Exploration of Stadiums and Arenas
Coates (2007) evaluated literature to retrieve the effects of proficient sports’ teams as well as stadiums to the people residing in the surrounding areas. The research indicated that this aspect had been addressed by copious academic and hired investigators. Essentially, the researcher addresses the problems where stadiums and arenas were developed without assigning individual responsibilities to the people for the last 20 years. These studies were oriented to boost and determine the state of economic development and redistribution brought about by the sports. The researcher paid attention to the financing processes and reviewed various techniques that should be used when seeking the monetary assistance. The evaluation of the subsidies was followed by the public economic impact where further research was performed to avail how the public was affected. This section evaluated the ways of creating jobs and income as well as measuring benefits. The researcher introduced the consent of the public on the use of their resources through voting to approve the construction of stadia. Eventually, the research was completed after the suggestions of various topics for future studies. The research found that the use of franchises and stadiums as a mean of facilitating development in the local regions was not viable. This aspect was valid regardless of whether the analysis involved the use of job growth or income. Coates indicated that there might be considerable public advantages arising from such facilities even though they were not sufficient to facilitate large-scale funding. However, these aspects were combined with surplus from the consumers to provide efficient outcomes.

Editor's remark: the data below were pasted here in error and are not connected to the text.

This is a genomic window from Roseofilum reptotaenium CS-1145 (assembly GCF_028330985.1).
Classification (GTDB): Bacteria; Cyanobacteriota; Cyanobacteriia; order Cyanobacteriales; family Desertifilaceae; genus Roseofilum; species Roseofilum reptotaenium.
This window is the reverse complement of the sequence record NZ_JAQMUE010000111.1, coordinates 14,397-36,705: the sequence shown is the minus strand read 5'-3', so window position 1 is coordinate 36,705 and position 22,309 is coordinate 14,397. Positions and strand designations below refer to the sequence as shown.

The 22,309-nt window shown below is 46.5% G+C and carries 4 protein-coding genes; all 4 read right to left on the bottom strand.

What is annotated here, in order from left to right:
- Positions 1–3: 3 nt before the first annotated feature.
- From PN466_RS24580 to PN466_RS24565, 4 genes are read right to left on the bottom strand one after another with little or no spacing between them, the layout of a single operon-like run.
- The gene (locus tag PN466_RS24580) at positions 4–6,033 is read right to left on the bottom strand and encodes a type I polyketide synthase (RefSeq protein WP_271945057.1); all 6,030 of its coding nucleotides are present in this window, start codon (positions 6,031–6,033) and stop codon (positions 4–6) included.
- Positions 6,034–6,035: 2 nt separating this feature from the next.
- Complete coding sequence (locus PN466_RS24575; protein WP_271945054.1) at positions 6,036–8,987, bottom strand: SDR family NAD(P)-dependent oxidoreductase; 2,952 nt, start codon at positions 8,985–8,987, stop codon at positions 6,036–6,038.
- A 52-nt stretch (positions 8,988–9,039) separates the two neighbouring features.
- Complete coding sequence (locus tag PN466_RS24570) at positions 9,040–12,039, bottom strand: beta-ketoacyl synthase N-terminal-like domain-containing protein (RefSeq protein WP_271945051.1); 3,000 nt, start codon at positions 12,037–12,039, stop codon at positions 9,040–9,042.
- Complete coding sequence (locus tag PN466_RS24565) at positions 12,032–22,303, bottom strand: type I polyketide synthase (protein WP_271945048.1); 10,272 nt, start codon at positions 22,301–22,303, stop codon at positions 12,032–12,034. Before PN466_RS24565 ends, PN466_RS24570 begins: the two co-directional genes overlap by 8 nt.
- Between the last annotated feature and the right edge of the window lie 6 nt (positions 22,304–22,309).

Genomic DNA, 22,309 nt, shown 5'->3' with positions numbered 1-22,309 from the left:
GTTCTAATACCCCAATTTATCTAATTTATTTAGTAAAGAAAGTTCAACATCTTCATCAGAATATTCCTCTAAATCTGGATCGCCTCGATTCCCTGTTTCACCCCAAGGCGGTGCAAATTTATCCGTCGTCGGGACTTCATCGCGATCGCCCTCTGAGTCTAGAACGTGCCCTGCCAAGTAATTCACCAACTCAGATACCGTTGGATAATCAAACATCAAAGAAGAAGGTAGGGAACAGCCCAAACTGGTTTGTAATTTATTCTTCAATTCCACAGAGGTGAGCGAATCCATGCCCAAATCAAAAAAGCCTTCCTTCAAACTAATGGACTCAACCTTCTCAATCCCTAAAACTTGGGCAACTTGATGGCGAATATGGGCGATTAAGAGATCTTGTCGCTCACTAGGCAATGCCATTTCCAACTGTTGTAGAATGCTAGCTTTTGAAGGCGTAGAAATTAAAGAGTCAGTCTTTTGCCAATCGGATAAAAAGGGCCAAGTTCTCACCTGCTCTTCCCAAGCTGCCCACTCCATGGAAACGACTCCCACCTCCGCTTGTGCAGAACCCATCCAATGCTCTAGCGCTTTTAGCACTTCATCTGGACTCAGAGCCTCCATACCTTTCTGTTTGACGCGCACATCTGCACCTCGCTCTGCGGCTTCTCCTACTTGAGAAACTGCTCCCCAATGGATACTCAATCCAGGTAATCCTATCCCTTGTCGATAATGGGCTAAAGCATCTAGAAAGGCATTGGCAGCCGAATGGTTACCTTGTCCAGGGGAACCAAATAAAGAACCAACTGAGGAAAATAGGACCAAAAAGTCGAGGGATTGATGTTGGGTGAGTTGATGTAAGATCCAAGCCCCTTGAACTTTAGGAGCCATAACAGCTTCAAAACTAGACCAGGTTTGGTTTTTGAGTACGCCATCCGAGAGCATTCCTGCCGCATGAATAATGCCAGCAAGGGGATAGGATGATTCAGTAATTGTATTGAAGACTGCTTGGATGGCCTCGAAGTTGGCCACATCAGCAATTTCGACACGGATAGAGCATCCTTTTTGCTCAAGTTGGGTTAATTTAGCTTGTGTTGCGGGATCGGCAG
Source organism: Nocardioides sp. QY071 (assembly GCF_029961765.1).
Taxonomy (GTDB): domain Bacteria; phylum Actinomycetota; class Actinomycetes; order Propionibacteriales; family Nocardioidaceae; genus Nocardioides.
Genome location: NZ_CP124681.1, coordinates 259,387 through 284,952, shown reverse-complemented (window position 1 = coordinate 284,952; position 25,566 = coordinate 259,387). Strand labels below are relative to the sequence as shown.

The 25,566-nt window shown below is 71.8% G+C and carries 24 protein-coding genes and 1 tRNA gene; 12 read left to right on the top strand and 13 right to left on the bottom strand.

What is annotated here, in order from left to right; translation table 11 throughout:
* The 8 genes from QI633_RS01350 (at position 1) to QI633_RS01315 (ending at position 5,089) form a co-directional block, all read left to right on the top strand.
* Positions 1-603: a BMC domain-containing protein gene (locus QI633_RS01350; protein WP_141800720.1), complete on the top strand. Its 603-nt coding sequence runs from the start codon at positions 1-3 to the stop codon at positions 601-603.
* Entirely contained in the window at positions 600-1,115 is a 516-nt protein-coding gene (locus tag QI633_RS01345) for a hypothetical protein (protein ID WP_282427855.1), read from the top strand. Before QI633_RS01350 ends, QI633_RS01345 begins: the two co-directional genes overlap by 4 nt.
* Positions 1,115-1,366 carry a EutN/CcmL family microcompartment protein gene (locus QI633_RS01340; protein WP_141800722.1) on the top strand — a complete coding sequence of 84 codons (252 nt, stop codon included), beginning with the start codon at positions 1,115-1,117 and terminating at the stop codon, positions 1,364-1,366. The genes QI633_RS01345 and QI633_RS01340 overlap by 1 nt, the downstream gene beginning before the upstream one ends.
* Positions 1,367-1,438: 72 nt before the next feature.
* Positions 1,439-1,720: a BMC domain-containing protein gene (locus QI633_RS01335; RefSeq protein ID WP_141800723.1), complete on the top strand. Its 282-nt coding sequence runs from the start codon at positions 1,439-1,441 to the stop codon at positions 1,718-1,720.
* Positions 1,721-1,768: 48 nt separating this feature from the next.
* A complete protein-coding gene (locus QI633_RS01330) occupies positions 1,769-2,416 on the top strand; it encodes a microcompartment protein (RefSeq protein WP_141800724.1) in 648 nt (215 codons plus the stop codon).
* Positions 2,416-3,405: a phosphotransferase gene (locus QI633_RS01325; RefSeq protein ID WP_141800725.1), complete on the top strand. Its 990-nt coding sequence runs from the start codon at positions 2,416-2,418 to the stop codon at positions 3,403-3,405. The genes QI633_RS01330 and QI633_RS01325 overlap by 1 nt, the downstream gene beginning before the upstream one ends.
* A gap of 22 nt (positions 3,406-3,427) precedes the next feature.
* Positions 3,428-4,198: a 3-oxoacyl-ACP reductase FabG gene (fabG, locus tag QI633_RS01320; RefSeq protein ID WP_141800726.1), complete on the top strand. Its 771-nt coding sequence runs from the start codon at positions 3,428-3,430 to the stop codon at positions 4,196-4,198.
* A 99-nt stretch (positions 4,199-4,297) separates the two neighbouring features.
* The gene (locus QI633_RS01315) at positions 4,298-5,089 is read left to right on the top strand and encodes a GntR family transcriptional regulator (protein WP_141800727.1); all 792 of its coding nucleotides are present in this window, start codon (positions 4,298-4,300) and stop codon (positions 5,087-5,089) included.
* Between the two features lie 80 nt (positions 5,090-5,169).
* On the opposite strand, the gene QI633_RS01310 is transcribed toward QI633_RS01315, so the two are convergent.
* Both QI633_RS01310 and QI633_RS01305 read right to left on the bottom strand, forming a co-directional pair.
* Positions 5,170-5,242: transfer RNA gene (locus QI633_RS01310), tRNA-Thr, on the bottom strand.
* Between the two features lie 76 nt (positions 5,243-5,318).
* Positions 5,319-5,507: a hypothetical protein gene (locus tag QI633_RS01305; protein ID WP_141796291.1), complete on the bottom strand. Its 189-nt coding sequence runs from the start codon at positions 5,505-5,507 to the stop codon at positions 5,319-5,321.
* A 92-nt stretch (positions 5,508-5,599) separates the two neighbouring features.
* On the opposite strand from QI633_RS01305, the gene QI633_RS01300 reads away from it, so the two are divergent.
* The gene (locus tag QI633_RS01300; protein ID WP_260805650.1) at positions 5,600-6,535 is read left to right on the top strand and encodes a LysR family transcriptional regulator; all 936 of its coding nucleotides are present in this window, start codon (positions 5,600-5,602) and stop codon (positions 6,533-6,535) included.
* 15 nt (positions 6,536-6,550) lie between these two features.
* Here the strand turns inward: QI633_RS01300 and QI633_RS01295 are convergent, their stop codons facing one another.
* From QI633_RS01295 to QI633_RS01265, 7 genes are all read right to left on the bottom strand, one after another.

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This research provides fundamental information regarding the use and effects of sporting facilities through the support of adequate empirical resources. It is evident that the review of each journal availed information regarding how the research is conducted, which implies that they are reliable sources. In fact, the analysis is organized in the paragraphs where each section represents one review of an article. The introduction of diverse information to supplement and discuss the vitality of the research study is reliable. Moreover, the connection of ideas within the paper is depicted by how each aspect is introduced to the other. The background and literature are used for the discussion in order to provide the findings. However, the researcher does not specify the number of empirical studies that are used to confirm the evaluations. In this regard, the empirical nature of the research is compromised. Furthermore, there are many claims that are made without citation to affirm their validity.
The researcher does not only provide discussions that allow the sense of other possible topics for my future research, but also provides one title to recommend the future studies. The provision of this section is imperative since it provides easy ways of facilitating other research studies. It allows other researchers to pay attention to these aspects and continue the studies in one line of thought. In this respect, it is apparent that an understanding of how these venues operate and attract many people is essential in my future research topic. Essentially, sports and coaching are based on the income retrieved from fans and investors. This aspect implies that the success of sporting must exist in a mutual success to fans’ development. Since this spectacle relies on stadiums which can hold many people, their evaluation on development and redistribution of facilities is paramount especially while striving to provide meaningful training to the players.
Coates, D. (2007). Stadiums and Arenas: Economic Development or Economic Redistribution? Contemporary Economic Policy, 25(4), 565-577.